In this post, I want to run an example of absorbing states in stochastic processes. This example is based on Example 3.29 in *Introduction to Stochastic Processes* in R by Robert Dobrow.

# Data

The data I have assembled is based on IRDS reports from my own University of California at Merced.

```
# weights
weights <- c(20, 70, 0, 0, 10, 0,
0, 5, 89, 0, 6, 0,
0, 0, 3, 94, 3, 0,
0, 0, 0, 24, 1, 76,
0, 0, 0, 0, 100, 0,
0, 0, 0, 0, 0, 100)
sparse_weights <- weights[weights > 0]
# transition matrix (row stochastic)
P <- matrix(weights, nrow = 6, byrow = TRUE)*0.01
# states
rownames(P) <- c("Freshman", "Sophomore", "Junior", "Senior", "Dropped", "Graduated")
colnames(P) <- c("Freshman", "Sophomore", "Junior", "Senior", "Dropped", "Graduated")
P
```

```
## Freshman Sophomore Junior Senior Dropped Graduated
## Freshman 0.2 0.70 0.00 0.00 0.10 0.00
## Sophomore 0.0 0.05 0.89 0.00 0.06 0.00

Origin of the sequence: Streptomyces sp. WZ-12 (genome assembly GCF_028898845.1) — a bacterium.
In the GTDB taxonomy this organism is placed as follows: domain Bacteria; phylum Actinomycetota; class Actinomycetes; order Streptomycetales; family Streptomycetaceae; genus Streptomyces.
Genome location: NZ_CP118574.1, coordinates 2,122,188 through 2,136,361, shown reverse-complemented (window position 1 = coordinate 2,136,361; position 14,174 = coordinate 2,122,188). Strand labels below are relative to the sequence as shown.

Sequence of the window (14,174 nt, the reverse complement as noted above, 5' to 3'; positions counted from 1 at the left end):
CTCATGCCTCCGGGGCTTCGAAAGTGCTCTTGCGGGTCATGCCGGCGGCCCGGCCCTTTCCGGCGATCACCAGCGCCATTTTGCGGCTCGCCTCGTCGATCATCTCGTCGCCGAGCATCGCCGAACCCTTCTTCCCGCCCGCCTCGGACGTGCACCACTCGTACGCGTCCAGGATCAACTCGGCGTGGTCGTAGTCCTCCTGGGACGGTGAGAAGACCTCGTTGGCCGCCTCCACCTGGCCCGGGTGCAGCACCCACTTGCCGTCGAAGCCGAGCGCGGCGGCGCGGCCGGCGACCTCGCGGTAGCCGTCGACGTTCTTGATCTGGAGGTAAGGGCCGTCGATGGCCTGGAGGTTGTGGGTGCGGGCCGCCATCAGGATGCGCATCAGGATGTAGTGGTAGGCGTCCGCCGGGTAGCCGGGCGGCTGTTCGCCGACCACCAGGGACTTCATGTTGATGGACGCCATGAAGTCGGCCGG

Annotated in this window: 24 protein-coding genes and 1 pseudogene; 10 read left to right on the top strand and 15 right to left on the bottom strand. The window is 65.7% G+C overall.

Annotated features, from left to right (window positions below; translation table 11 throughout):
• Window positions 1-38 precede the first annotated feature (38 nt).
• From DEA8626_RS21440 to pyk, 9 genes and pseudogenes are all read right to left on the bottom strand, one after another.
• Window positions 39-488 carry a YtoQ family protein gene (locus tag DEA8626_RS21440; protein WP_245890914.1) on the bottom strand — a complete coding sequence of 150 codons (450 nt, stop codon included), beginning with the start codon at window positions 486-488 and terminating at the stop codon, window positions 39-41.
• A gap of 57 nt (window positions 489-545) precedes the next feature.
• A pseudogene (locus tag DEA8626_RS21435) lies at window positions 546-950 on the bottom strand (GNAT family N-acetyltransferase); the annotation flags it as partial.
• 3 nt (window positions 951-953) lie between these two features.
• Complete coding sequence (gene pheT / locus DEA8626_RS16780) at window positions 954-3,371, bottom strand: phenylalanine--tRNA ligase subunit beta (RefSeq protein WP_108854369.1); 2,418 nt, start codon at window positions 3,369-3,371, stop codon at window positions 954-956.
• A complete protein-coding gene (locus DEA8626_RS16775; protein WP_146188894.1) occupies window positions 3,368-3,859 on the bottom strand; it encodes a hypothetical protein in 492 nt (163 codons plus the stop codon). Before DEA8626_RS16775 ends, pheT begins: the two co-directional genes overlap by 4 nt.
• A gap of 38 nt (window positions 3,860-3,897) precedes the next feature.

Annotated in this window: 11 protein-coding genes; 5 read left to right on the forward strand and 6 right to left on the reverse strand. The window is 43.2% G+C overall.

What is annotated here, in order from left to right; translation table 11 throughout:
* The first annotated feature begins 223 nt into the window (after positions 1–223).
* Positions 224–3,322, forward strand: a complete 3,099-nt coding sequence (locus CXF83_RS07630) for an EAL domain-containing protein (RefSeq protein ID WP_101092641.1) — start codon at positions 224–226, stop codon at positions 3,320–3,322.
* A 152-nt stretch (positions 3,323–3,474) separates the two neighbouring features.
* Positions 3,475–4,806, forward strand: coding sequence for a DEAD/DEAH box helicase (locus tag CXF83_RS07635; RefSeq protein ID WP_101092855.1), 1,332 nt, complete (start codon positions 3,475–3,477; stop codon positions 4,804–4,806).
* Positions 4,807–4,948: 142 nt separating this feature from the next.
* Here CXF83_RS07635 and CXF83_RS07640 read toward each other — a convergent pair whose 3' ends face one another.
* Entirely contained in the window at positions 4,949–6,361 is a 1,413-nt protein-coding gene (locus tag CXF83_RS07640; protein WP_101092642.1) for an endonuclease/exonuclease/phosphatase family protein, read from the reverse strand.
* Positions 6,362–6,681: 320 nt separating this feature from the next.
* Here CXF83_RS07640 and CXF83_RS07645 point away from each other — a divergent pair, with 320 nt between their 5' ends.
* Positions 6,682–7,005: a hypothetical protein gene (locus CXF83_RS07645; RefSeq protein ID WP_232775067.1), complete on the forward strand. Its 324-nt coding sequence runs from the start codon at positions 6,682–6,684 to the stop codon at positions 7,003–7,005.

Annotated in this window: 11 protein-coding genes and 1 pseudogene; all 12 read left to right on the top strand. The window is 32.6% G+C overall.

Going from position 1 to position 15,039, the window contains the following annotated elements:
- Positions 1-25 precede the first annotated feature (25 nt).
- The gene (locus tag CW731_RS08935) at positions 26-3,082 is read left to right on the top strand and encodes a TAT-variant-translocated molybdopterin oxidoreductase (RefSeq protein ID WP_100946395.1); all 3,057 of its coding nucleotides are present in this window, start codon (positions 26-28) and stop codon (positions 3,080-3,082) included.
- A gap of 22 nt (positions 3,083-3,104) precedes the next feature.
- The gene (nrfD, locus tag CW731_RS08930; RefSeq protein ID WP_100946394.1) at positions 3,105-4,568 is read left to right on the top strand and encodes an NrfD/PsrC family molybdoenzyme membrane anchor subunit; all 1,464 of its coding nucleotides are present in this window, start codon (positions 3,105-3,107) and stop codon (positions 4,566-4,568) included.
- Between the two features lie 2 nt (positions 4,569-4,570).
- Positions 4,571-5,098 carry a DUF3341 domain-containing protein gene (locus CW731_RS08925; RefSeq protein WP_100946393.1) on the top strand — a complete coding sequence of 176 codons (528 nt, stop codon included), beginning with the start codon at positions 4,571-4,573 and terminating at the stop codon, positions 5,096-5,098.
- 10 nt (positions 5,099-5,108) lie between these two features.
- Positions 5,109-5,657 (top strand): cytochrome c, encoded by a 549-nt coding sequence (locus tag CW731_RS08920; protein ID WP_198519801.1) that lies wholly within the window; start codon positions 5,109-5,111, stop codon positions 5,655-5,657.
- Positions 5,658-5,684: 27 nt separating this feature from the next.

## Junior 0.0 0.00 0.03 0.94 0.03 0.00
## Senior 0.0 0.00 0.00 0.24 0.01 0.76
## Dropped 0.0 0.00 0.00 0.00 1.00 0.00
## Graduated 0.0 0.00 0.00 0.00 0.00 1.00
```

This formulation assumes that about 10 percent of students drop after the first year, and about 24 percent of seniors continue to take classes into the fifth year or more.

# Network Graph

```
library(igraph)
network <- graph_from_adjacency_matrix(P, mode = "directed", weighted = TRUE)
plot(network,
edge.arrow.size = 0.5,
edge.color = "#D4AE00",
edge.label = sparse_weights,
layout = layout_in_circle(network))
```

# Absorbing States

```
# canonical form
Q <- P[1:4, 1:4]
R <- P[1:4, 5:6]
# fundamental matrix (inverse of (I - Q))
fundamental_matrix <- solve(diag(4) - Q)
# absorption
absorption <- fundamental_matrix %*% R
round(100*absorption)
```

```
## Dropped Graduated
## Freshman 22 79
## Sophomore 10 91
## Junior 4 97
## Senior 1 100
```

This model predicts that, starting with incoming students, about 79 percent of those students will eventually graduate while about 21 percent will eventually drop from UC Merced enrollment.